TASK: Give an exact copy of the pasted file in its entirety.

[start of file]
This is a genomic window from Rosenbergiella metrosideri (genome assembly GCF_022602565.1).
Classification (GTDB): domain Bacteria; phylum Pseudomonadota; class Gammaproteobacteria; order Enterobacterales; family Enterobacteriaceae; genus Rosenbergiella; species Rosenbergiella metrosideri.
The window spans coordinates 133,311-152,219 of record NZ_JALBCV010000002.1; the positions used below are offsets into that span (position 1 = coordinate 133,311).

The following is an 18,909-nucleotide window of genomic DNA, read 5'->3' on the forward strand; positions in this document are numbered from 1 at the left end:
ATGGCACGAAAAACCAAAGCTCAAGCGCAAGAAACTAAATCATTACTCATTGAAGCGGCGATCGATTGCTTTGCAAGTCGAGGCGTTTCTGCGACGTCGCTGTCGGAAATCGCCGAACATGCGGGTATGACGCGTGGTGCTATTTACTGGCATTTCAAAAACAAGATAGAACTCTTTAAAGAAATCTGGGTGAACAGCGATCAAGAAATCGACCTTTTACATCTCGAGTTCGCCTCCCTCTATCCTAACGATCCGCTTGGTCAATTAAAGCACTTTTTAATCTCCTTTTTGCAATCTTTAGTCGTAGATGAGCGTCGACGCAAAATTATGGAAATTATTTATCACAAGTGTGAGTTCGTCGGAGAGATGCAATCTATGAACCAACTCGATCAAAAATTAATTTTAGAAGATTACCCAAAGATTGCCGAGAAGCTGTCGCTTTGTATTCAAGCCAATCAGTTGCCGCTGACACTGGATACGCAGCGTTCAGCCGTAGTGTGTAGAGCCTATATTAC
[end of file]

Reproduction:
This is a genomic window from Rosenbergiella metrosideri (genome assembly GCF_022602565.1).
Classification (GTDB): domain Bacteria; phylum Pseudomonadota; class Gammaproteobacteria; order Enterobacterales; family Enterobacteriaceae; genus Rosenbergiella; species Rosenbergiella metrosideri.
The window spans coordinates 133,311-152,219 of record NZ_JALBCV010000002.1; the positions used below are offsets into that span (position 1 = coordinate 133,311).

The following is an 18,909-nucleotide window of genomic DNA, read 5'->3' on the forward strand; positions in this document are numbered from 1 at the left end:
ATGGCACGAAAAACCAAAGCTCAAGCGCAAGAAACTAAATCATTACTCATTGAAGCGGCGATCGATTGCTTTGCAAGTCGAGGCGTTTCTGCGACGTCGCTGTCGGAAATCGCCGAACATGCGGGTATGACGCGTGGTGCTATTTACTGGCATTTCAAAAACAAGATAGAACTCTTTAAAGAAATCTGGGTGAACAGCGATCAAGAAATCGACCTTTTACATCTCGAGTTCGCCTCCCTCTATCCTAACGATCCGCTTGGTCAATTAAAGCACTTTTTAATCTCCTTTTTGCAATCTTTAGTCGTAGATGAGCGTCGACGCAAAATTATGGAAATTATTTATCACAAGTGTGAGTTCGTCGGAGAGATGCAATCTATGAACCAACTCGATCAAAAATTAATTTTAGAAGATTACCCAAAGATTGCCGAGAAGCTGTCGCTTTGTATTCAAGCCAATCAGTTGCCGCTGACACTGGATACGCAGCGTTCAGCCGTAGTGTGTAGAGCCTATATTAC